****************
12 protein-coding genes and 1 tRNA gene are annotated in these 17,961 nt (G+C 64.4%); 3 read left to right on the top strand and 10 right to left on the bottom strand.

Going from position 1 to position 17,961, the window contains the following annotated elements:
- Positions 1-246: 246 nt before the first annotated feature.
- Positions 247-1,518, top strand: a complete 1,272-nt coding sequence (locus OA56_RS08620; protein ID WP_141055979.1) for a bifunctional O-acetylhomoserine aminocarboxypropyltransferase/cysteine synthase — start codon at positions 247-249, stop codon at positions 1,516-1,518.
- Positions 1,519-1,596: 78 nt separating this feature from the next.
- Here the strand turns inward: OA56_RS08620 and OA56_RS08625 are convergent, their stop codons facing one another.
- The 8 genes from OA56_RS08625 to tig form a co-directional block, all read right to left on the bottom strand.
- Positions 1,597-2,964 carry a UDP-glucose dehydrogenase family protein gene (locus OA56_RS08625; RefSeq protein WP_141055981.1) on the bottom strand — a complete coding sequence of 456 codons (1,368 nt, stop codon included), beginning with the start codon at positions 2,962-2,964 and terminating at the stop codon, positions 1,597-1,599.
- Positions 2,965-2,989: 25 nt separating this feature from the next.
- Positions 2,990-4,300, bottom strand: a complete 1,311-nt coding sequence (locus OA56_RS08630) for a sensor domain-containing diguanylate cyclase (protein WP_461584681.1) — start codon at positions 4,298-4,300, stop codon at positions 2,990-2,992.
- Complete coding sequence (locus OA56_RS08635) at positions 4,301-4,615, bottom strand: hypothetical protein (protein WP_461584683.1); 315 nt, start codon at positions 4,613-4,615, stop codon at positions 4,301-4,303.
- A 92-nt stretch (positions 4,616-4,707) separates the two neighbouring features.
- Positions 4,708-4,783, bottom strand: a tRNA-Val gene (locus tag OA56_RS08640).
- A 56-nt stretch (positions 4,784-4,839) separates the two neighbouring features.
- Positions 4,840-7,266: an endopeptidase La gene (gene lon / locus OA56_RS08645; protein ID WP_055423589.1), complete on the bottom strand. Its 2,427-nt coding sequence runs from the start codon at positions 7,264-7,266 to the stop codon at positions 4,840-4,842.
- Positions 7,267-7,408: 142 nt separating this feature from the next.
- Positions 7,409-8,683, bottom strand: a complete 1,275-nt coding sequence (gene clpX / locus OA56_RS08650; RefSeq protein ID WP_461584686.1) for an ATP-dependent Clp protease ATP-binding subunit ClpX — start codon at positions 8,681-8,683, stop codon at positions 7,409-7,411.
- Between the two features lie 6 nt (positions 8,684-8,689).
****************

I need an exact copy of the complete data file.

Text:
12 protein-coding genes and 1 tRNA gene are annotated in these 17,961 nt (G+C 64.4%); 3 read left to right on the top strand and 10 right to left on the bottom strand.

Going from position 1 to position 17,961, the window contains the following annotated elements:
- Positions 1-246: 246 nt before the first annotated feature.
- Positions 247-1,518, top strand: a complete 1,272-nt coding sequence (locus OA56_RS08620; protein ID WP_141055979.1) for a bifunctional O-acetylhomoserine aminocarboxypropyltransferase/cysteine synthase — start codon at positions 247-249, stop codon at positions 1,516-1,518.
- Positions 1,519-1,596: 78 nt separating this feature from the next.
- Here the strand turns inward: OA56_RS08620 and OA56_RS08625 are convergent, their stop codons facing one another.
- The 8 genes from OA56_RS08625 to tig form a co-directional block, all read right to left on the bottom strand.
- Positions 1,597-2,964 carry a UDP-glucose dehydrogenase family protein gene (locus OA56_RS08625; RefSeq protein WP_141055981.1) on the bottom strand — a complete coding sequence of 456 codons (1,368 nt, stop codon included), beginning with the start codon at positions 2,962-2,964 and terminating at the stop codon, positions 1,597-1,599.
- Positions 2,965-2,989: 25 nt separating this feature from the next.
- Positions 2,990-4,300, bottom strand: a complete 1,311-nt coding sequence (locus OA56_RS08630) for a sensor domain-containing diguanylate cyclase (protein WP_461584681.1) — start codon at positions 4,298-4,300, stop codon at positions 2,990-2,992.
- Complete coding sequence (locus OA56_RS08635) at positions 4,301-4,615, bottom strand: hypothetical protein (protein WP_461584683.1); 315 nt, start codon at positions 4,613-4,615, stop codon at positions 4,301-4,303.
- A 92-nt stretch (positions 4,616-4,707) separates the two neighbouring features.
- Positions 4,708-4,783, bottom strand: a tRNA-Val gene (locus tag OA56_RS08640).
- A 56-nt stretch (positions 4,784-4,839) separates the two neighbouring features.
- Positions 4,840-7,266: an endopeptidase La gene (gene lon / locus OA56_RS08645; protein ID WP_055423589.1), complete on the bottom strand. Its 2,427-nt coding sequence runs from the start codon at positions 7,264-7,266 to the stop codon at positions 4,840-4,842.
- Positions 7,267-7,408: 142 nt separating this feature from the next.
- Positions 7,409-8,683, bottom strand: a complete 1,275-nt coding sequence (gene clpX / locus OA56_RS08650; RefSeq protein ID WP_461584686.1) for an ATP-dependent Clp protease ATP-binding subunit ClpX — start codon at positions 8,681-8,683, stop codon at positions 7,409-7,411.
- Between the two features lie 6 nt (positions 8,684-8,689).